Friday, 15 July 2016

The Blues Came Down From Memphis





Side 1:
01. The Boogie Disease - Doctor Ross
02. Cotton Crop Blues - James Cotton
03. Baker Shop Boogie - Willie Nix
04. Bear Cat - Rufus Thomas Jr.
05. Take A Little Chance - Jimmy DeBerry
06. Juke Box Boogie - Doctor Ross
07. I Feel So Worried - Sammy Lewis & Willie Johnson Combo

Side 2:
01. If You Love Me - Little Milton
02. Time Has Made a Change - Jimmy DeBerry
03. Come Back Baby - Doctor Ross
04. So Long Baby Goodbye - Sammy Lewis & Willie Johnson Combo
05. Tiger Man - Rufus Thomas Jr.
06. Seems Like A Million Years - Willie Nix
07. Chicago Breakdown - Doctor Ross

Download from:


This is a 1970s Charly reissue of an LP which originally came out on the London label in 1965. Compiled by Neil Slaven, this album must have had considerable impact on blues fans in the UK back in the 1960s. I'm too young to remember, of course. The music is what you might call "ragged but right" - produced by Sam Phillips in that little recording studio in Memphis, Tennessee, for release on his own Sun label.

My only claim to blues fame is that I once shook James Cotton's hand. Kind of a tenuous connection to this LP, but there you go.

Original single releases:

Willie Nix (The Memphis Blues Boy): Baker Shop Boogie / Seems Like A Million Years - Sun 179, January 1953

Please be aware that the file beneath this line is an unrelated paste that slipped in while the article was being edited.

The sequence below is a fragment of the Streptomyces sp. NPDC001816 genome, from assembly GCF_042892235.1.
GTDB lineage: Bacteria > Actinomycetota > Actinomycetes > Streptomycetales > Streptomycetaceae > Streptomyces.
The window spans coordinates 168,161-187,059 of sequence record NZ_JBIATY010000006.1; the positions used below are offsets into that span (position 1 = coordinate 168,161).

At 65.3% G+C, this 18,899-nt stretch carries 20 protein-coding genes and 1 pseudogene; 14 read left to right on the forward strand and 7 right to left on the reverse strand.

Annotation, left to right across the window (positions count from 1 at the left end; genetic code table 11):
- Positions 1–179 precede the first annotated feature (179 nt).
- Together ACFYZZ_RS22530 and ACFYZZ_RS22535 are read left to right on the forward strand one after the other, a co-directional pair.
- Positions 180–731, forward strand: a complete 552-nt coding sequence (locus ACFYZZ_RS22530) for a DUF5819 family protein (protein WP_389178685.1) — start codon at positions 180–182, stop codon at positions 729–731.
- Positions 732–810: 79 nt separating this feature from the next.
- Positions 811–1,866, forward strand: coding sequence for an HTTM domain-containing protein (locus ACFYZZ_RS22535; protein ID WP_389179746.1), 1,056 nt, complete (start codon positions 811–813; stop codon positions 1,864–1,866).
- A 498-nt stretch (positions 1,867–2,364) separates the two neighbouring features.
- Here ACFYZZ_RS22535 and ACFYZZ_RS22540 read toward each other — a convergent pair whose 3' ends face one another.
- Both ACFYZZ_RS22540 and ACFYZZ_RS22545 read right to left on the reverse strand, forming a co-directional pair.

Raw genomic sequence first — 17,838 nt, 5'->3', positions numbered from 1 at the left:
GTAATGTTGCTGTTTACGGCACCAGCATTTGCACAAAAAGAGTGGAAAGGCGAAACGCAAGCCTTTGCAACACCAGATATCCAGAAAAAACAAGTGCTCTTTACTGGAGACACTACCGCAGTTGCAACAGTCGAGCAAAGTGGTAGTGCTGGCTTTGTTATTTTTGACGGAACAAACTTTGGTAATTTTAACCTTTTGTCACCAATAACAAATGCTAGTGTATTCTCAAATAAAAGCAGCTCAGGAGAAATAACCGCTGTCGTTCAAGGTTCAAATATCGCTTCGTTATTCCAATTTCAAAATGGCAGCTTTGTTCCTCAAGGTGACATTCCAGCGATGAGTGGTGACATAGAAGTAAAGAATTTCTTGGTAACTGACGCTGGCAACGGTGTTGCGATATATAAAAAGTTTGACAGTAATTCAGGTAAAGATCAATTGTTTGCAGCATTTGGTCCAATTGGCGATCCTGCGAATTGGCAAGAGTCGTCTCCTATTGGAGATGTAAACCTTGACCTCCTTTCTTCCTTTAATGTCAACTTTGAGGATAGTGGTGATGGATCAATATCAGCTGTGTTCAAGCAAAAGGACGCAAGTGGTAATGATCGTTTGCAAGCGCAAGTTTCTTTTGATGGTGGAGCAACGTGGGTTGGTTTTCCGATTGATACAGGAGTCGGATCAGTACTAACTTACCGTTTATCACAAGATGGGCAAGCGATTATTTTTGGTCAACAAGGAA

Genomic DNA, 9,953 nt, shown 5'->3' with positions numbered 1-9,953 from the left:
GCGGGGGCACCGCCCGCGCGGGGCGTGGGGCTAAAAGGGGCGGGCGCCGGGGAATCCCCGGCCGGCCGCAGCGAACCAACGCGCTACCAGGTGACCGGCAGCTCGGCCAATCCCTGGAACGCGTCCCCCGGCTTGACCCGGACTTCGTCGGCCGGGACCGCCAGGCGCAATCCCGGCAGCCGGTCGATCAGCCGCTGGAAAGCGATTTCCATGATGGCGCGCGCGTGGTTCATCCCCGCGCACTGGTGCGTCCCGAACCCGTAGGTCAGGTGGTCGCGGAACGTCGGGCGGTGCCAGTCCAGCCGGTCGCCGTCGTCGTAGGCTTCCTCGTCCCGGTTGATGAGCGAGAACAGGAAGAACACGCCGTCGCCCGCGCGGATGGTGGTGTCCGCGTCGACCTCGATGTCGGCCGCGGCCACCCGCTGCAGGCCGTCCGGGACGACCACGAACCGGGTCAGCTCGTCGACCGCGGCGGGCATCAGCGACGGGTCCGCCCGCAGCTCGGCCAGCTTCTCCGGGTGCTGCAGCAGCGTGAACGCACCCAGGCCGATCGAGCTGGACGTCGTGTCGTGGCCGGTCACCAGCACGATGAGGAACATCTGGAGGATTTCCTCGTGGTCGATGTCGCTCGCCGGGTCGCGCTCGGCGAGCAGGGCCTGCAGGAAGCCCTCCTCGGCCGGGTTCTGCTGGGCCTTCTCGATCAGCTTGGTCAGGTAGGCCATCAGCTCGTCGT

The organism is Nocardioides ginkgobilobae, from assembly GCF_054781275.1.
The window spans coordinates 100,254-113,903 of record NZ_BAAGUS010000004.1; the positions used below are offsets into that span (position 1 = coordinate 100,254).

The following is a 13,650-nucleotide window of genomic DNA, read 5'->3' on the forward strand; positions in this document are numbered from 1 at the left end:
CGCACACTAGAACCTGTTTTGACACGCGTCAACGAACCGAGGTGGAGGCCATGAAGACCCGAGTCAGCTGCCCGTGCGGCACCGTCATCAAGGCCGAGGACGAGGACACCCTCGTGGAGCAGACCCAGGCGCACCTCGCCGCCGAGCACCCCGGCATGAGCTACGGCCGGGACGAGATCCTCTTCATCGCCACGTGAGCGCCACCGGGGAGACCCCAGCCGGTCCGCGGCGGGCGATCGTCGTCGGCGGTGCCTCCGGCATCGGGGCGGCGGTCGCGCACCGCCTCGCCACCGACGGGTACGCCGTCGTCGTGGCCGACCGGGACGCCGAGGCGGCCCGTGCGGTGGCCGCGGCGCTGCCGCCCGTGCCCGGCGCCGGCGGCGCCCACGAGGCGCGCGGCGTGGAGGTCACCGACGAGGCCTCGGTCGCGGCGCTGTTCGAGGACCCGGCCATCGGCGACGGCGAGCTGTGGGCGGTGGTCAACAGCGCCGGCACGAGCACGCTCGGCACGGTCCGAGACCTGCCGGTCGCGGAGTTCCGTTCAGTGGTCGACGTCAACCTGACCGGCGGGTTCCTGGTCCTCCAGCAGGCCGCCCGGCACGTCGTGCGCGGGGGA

Rufus "Hound Dog" Thomas Jr.: Bear Cat (The Answer To "Hound Dog") - Sun 181, March 1953

Jimmy DeBerry: Take a Little Chance / Time Has Made A Change - Sun 185, June 1953

Rufus Thomas, Jr.: Tiger Man (King Of The Jungle) - Sun 188, July 8th, 1953

Doctor Ross: Come Back Baby - Sun 193, December 24th, 1953

Little Milton: If You Love Me - Sun 200, April 15th, 1954

James Cotton: Cotton Crop Blues - Sun 206, July 1st, 1954

Doctor Ross: The Boogie Disease / Juke Box Boogie - Sun 212, November 10th, 1954

Sammy Lewis-Willie Johnson Combo: I Feel So Worried / So Long Baby Goodbye - Sun 218, April 25th, 1955

Information from "Good Rockin' Tonight: Sun Records and the Birth of Rock 'n' Roll" by Colin Escott with Martin Hawkins (St. Martin's Press, 1992) -


Wednesday, 13 July 2016

The Resurrection Of Elmore James





Side 1:
01. Hawaiian Boogie Part 1
02. Quarter Past Nine
03. Sho Nuff I Do
04. Early In The Morning
05. One More Drink
06. Strange Kinda Feeling

Side 2:
01. Make My Dreams Come True
02. Late Hours At Midnight
03. Elmo's Shuffle